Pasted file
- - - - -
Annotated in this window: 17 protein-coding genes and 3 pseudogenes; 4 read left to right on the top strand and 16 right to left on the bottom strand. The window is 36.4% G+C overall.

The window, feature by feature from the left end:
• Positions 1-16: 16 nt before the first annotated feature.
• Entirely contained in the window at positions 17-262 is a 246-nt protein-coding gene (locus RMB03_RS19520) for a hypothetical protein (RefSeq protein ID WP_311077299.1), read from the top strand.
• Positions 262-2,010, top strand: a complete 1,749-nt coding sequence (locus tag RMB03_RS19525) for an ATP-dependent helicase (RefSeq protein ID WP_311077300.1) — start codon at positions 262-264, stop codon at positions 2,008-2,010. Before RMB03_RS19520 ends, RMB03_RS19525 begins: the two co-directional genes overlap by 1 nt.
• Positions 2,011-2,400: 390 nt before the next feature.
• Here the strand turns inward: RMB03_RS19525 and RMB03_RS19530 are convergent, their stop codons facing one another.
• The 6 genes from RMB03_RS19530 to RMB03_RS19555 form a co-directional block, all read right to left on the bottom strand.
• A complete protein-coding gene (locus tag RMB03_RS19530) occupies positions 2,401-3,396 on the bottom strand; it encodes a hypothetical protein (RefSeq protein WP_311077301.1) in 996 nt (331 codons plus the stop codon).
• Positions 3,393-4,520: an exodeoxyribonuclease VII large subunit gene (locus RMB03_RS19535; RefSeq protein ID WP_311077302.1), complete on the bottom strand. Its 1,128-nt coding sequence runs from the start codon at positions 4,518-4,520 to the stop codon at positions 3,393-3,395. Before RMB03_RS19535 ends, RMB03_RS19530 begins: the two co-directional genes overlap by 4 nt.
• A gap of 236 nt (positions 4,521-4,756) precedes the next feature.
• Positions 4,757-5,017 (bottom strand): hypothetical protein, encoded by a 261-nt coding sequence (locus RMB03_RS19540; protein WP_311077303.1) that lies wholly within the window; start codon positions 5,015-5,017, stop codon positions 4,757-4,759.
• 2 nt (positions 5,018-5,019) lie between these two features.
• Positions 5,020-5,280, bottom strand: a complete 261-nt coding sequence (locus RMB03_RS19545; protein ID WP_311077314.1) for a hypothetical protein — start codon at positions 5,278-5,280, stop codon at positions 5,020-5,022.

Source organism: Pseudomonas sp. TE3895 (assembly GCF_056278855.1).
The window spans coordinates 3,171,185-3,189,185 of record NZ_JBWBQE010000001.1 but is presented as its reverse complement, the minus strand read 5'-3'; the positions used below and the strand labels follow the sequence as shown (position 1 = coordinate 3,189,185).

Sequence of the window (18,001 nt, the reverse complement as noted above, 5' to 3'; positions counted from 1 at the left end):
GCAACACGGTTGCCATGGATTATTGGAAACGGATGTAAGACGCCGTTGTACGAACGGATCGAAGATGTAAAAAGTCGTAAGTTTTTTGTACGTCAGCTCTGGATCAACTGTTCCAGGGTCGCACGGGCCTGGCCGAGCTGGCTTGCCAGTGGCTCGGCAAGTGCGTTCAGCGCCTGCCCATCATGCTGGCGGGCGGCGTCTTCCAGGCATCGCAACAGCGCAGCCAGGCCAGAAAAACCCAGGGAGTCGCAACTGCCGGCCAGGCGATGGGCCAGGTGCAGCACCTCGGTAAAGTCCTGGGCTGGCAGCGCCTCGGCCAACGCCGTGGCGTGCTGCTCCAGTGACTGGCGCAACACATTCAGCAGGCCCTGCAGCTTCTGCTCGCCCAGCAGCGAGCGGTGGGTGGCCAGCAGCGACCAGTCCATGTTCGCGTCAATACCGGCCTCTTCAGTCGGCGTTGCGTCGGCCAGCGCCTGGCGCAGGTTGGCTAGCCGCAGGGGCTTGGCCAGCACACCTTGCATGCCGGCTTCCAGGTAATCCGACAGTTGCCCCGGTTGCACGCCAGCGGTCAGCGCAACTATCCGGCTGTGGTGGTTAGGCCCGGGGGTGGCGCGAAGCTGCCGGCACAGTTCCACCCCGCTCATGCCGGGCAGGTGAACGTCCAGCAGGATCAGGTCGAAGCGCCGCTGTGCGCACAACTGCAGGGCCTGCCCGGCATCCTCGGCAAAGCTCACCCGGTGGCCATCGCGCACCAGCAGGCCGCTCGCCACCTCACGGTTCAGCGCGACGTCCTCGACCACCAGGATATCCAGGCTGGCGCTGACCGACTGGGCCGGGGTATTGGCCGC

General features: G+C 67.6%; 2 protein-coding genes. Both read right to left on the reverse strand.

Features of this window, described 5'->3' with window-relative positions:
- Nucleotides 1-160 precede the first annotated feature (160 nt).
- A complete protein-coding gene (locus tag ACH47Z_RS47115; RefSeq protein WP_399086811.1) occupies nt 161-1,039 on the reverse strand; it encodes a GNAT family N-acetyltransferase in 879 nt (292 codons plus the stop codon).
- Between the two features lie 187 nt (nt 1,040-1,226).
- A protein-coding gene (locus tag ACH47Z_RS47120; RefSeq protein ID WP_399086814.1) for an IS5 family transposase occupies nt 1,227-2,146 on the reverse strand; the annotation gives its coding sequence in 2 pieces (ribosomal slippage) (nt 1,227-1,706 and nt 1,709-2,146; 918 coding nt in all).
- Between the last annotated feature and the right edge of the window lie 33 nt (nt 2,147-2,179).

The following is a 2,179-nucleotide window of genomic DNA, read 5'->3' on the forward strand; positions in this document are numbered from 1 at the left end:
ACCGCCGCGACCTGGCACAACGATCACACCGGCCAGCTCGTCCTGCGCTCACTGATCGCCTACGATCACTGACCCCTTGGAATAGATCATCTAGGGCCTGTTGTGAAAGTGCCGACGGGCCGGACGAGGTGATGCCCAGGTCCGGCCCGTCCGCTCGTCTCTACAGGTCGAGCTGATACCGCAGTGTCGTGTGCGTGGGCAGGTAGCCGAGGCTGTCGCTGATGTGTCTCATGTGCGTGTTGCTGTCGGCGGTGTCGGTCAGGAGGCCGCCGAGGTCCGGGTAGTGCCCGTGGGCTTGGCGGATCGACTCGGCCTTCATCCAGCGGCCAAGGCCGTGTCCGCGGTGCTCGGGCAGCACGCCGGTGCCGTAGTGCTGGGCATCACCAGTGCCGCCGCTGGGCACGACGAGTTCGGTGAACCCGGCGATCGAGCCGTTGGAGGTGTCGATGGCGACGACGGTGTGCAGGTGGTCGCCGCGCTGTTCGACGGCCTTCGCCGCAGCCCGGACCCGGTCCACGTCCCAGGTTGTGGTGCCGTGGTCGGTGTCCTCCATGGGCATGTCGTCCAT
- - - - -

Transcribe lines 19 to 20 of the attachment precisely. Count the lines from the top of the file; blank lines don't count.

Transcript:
General features: G+C 67.6%; 2 protein-coding genes. Both read right to left on the reverse strand.

Features of this window, described 5'->3' with window-relative positions: